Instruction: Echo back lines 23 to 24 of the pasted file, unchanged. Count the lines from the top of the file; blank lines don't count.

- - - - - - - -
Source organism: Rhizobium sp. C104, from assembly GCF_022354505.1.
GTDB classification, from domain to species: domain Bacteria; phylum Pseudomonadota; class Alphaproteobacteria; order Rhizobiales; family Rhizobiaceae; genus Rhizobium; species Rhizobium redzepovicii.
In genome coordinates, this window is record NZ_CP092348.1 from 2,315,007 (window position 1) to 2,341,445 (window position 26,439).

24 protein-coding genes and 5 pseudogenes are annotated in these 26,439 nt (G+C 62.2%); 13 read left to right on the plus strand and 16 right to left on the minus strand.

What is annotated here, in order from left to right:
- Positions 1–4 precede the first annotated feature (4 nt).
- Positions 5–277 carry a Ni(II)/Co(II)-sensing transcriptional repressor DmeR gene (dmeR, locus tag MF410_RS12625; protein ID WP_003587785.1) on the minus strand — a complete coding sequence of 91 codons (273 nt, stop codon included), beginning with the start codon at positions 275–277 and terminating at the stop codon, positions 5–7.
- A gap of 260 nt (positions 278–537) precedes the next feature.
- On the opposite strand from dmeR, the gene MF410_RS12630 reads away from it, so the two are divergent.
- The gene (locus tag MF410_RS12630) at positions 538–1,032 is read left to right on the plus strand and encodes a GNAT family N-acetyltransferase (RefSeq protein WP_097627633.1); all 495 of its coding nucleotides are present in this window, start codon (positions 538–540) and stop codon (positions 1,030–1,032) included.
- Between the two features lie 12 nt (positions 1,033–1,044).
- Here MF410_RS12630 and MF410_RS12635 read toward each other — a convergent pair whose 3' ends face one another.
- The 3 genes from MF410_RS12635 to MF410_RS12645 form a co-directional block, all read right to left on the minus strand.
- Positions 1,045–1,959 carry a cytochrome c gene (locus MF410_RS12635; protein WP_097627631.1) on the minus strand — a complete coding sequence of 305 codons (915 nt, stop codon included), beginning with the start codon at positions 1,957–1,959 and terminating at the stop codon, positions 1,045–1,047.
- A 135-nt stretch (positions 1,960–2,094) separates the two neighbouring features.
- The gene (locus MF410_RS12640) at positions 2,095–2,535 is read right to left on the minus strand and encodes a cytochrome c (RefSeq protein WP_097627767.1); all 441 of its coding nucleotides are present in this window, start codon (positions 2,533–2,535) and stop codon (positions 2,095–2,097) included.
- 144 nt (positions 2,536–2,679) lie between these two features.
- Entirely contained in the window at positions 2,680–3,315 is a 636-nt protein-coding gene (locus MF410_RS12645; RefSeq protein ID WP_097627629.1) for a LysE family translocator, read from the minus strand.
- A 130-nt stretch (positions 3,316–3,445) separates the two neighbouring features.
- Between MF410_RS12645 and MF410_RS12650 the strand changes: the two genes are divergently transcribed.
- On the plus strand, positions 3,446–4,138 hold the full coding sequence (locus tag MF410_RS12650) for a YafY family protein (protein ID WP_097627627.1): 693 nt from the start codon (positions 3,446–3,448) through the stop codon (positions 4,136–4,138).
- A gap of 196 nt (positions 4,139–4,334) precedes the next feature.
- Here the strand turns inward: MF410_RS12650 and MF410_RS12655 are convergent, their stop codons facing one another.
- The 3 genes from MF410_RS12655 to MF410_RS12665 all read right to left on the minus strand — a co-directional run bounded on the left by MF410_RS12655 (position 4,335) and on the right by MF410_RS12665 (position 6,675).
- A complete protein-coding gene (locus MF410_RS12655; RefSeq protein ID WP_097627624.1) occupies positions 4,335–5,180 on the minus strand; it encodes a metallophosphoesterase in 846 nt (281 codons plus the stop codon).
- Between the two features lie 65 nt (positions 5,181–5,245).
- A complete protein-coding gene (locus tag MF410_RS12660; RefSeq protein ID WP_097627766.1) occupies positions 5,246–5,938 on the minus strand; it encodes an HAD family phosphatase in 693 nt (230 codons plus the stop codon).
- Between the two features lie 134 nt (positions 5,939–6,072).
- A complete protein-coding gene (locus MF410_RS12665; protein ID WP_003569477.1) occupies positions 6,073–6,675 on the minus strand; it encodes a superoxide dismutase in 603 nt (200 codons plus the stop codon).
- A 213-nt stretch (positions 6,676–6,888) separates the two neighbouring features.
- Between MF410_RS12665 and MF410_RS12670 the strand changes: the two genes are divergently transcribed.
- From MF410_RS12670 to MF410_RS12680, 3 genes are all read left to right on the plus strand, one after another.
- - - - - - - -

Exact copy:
- Here the strand turns inward: MF410_RS12650 and MF410_RS12655 are convergent, their stop codons facing one another.
- The 3 genes from MF410_RS12655 to MF410_RS12665 all read right to left on the minus strand — a co-directional run bounded on the left by MF410_RS12655 (position 4,335) and on the right by MF410_RS12665 (position 6,675).